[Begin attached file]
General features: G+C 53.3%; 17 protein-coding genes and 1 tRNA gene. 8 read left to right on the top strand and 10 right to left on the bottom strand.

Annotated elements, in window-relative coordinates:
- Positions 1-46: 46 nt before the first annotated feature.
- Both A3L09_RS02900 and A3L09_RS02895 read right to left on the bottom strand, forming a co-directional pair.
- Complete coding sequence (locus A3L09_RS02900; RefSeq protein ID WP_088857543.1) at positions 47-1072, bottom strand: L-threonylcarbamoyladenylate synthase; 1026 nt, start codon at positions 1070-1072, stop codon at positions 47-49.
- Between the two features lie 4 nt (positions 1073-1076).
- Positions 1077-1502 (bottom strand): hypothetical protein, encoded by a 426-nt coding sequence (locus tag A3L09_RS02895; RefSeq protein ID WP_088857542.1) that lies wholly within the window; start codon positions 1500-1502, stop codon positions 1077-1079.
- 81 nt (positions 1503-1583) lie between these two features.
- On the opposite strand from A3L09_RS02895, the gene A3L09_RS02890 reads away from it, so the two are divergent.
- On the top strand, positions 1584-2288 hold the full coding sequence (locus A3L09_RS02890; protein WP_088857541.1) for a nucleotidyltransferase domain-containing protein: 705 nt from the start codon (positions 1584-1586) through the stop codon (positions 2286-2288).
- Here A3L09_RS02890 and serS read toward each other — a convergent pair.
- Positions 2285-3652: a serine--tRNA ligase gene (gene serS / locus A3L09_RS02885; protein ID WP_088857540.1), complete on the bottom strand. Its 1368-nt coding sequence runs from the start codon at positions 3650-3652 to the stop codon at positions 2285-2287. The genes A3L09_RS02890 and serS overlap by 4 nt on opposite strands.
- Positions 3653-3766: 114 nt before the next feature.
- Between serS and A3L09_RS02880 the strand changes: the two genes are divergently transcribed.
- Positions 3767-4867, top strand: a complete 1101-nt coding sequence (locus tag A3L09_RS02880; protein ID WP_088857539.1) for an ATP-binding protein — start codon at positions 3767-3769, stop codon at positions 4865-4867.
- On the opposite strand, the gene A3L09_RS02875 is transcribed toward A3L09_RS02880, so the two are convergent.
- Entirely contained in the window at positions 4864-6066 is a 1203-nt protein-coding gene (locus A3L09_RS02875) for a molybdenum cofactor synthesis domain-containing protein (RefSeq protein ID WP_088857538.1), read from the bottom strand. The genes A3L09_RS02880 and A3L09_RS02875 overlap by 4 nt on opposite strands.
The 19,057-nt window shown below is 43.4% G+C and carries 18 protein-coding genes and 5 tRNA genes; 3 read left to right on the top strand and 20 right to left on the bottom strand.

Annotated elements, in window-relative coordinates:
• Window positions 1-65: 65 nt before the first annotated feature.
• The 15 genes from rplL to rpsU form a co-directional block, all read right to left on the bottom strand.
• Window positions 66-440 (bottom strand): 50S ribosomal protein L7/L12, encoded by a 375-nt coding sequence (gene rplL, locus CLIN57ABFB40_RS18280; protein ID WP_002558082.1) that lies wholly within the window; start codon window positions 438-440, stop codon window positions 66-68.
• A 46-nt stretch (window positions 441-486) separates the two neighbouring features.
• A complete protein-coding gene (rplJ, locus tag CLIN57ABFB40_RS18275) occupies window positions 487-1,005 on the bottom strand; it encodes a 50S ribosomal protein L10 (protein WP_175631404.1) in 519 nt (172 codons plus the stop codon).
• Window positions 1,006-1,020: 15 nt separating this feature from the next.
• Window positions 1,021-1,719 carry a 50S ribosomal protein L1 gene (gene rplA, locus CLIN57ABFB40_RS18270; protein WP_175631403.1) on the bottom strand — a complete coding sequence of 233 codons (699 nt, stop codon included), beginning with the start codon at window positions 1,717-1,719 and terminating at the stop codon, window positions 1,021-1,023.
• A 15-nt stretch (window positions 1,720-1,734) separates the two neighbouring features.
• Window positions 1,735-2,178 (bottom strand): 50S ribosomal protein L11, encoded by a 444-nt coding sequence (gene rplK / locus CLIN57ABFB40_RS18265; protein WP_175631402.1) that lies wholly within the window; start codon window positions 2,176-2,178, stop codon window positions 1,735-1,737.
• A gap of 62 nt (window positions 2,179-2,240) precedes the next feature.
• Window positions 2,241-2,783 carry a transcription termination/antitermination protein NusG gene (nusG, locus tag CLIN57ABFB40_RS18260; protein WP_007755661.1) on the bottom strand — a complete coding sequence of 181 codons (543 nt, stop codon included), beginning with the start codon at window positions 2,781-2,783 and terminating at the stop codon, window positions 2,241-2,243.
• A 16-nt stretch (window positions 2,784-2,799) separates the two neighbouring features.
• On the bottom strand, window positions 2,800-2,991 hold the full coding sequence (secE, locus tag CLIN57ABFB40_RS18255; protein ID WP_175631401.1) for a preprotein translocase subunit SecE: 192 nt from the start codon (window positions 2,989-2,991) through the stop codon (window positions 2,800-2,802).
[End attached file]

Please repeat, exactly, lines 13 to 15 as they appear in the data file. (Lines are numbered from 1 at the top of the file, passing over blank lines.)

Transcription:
- Positions 3653-3766: 114 nt before the next feature.
- Between serS and A3L09_RS02880 the strand changes: the two genes are divergently transcribed.
- Positions 3767-4867, top strand: a complete 1101-nt coding sequence (locus tag A3L09_RS02880; protein ID WP_088857539.1) for an ATP-binding protein — start codon at positions 3767-3769, stop codon at positions 4865-4867.